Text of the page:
Brands today have an unprecedented opportunity to offer more customised, relevant ads to consumers through smart, sensitive, hyper-personalised marketing. These targeted ads can drive engagement if used correctly and responsibly – and can help combat ad-blocking by showing consumers valuable content tailored to their needs.
At Turn, we believe there are a number of crucial ways brands can maximise the insights available to them – without spooking potential customers by overstepping perceived privacy boundaries.
Follow the customer journey
Hyper-personalised marketing depends on a brand’s ability to build a detailed customer profile. Rather than just reacting to the data that becomes available when a customer makes a purchase or visits a site (aka persona marketing), brands must be proactive.
The customer journey is about what consumers are doing across the whole internet, even before they are exposed to or have interacted with your brand. What content are they looking at? What purchasing habits do they have? What device are they using? Add in search and social data, and link together first-, second- and third-party data, and a much richer and deeper consumer profile becomes available.
These three case studies demonstrate the value of these insights:
1. A luxury brand with late-night iOS conversions
A luxury clothing brand we partnered with analysed its customer journeys after a multi-week, two-phase campaign ahead of the peak Christmas shopping season.
The initial stages of the campaign were aspirational – brand engagement to build desire with high-impact, engaging video and rich media. The second stage involved re-targeting consumers who had shown interest using dynamic creative personalised around the products they had previously shown interest in.
The brand ultimately discovered customers were engaging with its messaging during the afternoon, but conversion didn’t happen until the evening. It also discovered that iOS users were seven times more likely to convert than Android users. The result? Global revenue rose 171% year on year and customer actions during the campaign jumped 271% year on year.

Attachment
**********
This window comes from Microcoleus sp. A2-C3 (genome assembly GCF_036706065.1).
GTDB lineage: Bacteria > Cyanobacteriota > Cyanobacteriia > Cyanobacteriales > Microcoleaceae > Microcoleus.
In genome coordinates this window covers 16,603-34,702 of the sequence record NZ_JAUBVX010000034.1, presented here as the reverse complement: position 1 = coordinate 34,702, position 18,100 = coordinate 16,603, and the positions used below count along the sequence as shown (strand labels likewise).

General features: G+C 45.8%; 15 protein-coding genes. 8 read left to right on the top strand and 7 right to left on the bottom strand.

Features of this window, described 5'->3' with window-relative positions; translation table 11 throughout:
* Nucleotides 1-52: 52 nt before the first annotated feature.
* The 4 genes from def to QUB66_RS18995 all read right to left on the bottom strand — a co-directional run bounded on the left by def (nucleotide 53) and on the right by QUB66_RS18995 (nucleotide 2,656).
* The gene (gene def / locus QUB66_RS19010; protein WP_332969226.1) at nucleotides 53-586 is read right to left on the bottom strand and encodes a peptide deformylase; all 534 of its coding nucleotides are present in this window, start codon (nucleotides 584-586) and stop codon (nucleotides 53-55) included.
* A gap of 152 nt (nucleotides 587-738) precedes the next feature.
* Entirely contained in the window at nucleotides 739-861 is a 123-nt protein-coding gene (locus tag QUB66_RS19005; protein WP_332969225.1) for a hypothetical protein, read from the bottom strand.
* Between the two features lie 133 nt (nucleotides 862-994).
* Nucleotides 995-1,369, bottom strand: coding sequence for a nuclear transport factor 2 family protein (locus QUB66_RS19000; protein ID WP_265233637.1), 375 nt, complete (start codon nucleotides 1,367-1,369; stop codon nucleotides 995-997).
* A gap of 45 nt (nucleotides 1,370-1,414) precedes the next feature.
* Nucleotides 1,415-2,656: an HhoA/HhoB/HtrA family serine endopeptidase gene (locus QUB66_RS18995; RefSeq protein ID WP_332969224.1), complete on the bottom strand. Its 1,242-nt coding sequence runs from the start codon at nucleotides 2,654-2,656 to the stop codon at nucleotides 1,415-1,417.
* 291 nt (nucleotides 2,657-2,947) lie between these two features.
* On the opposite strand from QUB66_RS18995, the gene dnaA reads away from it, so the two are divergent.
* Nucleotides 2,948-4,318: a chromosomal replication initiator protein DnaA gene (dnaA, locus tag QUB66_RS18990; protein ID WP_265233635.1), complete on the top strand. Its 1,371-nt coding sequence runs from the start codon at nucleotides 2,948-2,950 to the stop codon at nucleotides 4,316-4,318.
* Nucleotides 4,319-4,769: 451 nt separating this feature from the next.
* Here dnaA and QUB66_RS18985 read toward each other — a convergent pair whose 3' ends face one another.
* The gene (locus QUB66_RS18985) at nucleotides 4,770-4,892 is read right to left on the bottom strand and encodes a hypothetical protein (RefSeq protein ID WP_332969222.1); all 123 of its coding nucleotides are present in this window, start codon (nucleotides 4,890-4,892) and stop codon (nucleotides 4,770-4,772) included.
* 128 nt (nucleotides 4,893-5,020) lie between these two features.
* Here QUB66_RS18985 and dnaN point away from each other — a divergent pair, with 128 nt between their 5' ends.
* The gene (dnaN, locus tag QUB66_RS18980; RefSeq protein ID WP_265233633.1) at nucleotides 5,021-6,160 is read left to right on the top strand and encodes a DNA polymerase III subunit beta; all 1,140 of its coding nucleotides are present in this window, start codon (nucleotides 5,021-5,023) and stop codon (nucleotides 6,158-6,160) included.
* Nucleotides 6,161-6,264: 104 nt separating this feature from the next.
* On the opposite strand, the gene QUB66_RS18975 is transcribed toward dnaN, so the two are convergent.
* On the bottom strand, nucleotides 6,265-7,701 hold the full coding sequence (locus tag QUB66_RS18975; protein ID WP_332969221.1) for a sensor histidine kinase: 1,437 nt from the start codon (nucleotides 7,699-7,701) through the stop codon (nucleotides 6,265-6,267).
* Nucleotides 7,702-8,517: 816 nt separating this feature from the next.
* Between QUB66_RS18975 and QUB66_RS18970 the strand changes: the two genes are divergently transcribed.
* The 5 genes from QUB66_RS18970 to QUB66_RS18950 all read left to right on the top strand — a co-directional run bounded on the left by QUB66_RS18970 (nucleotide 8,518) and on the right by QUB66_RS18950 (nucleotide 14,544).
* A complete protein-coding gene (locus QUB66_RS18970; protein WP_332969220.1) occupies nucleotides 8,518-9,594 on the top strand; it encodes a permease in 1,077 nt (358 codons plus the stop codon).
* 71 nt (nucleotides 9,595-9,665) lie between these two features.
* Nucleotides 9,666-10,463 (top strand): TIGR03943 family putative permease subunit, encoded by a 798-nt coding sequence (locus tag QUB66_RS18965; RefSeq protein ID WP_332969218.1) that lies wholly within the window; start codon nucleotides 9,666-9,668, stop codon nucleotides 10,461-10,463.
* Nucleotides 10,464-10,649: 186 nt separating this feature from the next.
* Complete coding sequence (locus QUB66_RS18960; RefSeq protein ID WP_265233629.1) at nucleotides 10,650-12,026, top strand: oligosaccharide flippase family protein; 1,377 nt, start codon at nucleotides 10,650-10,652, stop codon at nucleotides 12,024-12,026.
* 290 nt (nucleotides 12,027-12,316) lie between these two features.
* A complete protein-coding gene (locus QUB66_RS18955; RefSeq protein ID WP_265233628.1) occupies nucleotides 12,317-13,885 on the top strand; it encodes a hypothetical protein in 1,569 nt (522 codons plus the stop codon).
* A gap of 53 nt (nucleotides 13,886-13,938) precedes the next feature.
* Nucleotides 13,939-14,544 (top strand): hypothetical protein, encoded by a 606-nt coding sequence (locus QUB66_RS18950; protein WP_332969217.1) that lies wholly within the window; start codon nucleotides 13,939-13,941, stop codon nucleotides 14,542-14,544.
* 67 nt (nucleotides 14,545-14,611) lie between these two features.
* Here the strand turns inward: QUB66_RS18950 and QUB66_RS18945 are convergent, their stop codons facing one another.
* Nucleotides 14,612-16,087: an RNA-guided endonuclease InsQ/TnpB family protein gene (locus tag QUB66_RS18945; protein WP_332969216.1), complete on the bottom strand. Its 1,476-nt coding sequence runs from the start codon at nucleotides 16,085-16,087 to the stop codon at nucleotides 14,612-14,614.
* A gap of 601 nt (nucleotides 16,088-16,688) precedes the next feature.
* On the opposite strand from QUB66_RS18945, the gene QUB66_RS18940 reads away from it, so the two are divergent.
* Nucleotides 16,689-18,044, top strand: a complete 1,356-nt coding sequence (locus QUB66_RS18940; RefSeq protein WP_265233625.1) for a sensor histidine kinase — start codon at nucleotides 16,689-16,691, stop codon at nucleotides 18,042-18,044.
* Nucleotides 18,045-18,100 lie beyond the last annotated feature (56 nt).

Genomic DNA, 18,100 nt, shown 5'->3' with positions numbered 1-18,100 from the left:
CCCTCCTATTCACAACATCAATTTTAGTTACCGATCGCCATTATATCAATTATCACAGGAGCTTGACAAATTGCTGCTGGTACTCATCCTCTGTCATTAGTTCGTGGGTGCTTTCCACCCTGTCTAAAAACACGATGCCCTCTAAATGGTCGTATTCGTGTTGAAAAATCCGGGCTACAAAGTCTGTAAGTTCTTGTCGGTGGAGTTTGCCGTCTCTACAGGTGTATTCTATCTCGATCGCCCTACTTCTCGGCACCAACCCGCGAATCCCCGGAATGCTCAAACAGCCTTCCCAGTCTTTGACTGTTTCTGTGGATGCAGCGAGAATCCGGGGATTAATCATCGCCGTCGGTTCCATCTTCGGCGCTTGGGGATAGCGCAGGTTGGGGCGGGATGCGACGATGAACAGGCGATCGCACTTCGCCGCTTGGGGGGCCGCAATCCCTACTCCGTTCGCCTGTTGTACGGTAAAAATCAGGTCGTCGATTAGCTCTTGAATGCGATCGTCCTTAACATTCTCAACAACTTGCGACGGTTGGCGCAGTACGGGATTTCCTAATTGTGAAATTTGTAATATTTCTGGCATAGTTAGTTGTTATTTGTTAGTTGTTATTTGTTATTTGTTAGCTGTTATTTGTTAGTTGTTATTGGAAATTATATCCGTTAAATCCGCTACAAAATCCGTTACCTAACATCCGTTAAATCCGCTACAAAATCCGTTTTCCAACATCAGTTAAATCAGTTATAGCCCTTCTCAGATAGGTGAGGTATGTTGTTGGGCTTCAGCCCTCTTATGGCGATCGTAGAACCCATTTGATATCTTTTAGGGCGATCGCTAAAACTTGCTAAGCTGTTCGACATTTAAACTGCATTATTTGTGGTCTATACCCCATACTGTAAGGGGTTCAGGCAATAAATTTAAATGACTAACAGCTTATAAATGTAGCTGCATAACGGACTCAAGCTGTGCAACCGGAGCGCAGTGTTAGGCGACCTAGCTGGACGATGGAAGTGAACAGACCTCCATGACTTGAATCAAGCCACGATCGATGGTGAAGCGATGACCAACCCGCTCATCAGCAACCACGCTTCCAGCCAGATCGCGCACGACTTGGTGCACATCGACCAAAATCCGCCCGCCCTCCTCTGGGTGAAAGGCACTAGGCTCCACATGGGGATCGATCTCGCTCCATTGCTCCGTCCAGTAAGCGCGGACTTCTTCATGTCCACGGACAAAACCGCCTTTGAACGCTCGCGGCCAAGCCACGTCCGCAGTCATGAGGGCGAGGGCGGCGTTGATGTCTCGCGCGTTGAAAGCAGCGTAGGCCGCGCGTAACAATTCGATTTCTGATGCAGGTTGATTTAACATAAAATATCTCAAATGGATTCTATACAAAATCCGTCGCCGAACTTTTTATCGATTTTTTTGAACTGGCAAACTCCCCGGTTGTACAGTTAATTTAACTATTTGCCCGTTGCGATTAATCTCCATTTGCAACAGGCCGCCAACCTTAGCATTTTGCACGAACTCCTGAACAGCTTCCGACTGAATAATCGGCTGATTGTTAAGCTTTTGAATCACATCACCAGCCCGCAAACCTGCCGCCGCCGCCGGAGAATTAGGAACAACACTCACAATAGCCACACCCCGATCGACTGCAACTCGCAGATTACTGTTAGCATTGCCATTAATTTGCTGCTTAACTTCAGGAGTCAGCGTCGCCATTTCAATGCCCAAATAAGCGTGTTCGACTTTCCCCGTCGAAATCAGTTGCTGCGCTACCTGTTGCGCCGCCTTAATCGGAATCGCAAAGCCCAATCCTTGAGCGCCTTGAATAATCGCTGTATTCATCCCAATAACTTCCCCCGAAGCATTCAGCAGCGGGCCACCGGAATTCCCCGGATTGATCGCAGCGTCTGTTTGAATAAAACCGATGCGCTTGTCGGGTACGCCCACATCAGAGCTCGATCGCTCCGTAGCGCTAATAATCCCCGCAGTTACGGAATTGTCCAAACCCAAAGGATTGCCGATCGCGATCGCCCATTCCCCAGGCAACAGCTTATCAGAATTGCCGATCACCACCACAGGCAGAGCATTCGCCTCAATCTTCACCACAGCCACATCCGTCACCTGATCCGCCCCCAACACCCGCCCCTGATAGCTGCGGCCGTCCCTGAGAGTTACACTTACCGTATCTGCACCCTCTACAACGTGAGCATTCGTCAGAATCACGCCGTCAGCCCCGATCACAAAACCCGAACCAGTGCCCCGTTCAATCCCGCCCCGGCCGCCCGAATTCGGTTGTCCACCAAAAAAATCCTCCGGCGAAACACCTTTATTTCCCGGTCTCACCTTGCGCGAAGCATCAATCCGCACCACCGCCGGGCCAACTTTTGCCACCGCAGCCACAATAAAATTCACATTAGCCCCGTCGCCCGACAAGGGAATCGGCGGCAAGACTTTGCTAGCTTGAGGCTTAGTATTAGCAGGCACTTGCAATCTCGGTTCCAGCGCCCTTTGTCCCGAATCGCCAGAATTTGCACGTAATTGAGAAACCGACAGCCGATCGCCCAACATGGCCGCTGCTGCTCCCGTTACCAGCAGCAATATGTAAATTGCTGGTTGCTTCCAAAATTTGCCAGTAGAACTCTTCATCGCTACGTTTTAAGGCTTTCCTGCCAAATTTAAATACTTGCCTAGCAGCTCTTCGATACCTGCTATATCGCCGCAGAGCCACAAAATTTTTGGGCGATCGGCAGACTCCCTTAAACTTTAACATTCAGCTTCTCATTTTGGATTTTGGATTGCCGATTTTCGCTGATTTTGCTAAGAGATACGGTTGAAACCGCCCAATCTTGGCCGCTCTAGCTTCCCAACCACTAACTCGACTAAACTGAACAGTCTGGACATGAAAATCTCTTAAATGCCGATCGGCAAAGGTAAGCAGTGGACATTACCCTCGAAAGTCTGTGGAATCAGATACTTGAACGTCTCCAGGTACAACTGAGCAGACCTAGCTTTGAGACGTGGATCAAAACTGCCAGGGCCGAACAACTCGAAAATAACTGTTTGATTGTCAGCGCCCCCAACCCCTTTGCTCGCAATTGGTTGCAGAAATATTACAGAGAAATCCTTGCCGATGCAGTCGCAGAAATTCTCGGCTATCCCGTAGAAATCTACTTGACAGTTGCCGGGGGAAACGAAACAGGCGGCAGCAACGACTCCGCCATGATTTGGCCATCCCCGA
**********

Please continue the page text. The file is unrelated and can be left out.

2. Evans Cycles finds the elusive seasonal cyclist
Customer-journey insights were also essential when Evans Cycles wanted to broaden its reach to appeal to seasonal cyclists. The issue was where to find these customers, as they weren’t serious enough about cycling to frequent cycling-related sites, but analysis showed they were spending a lot of time on websites such as The Guardian and eBay.
These insights allowed Evans Cycles to exceed cost per acquisition objectives by 47% year on year and resulted in an 80% year-on-year increase in sales.
3. A window-blind company concentrates outreach to maximum effect
US-based 3 Day Blinds saw an increased ROI in appointments per lead of 140% and acquisition costs drop to one-fifth of their previous level. By linking its email and advertising automation to target customers who had shown previous interest in its site and moving away from
targeting the "typical consumer profile" to actual user profiles, the brand’s outreach was more limited but also significantly more effective.
Logical data reveals
Ensuring targeted marketing doesn’t overstep any boundaries is key. This requires a delicate balance and depends on the existing customer relationship. Mobile phone companies, for example, have an existing contract with the consumer, so would have "permission" to send a personalised ad based around upgrading your handset.
Turn’s research, The Promise of Privacy, conducted in collaboration with Forbes, shows that as long as
consumers understand that they are going to get value, they are OK with having their data exchanged. By taking advantage of the insights customer journeys can offer, brands can drive engagements and build customer loyalty with smart personalised campaigns.
Up close and personal
What product or service would convince you to hand over your private data? GPS-based products that can locate lost items, saving you time and stress.
Who is doing personalisation well? Evans Cycles used third-party data to create ads tailored to different consumer groups.
Everyone knows this about me... I love a challenge.
What’s a good experience you’ve had with brand personalisation? Our supermarket tailors its loyalty offers to the products we actually buy, and groups regular items so they are easy to find when we shop online.
How personal is too personal? I think it depends on the context and your relationship with a brand.
What’s a bespoke product that you own? My engagement ring, which was made specially for me. When you’re going to be wearing something every day, it’s important you love it.
By Helen Miall, head of marketing, EMEA, Turn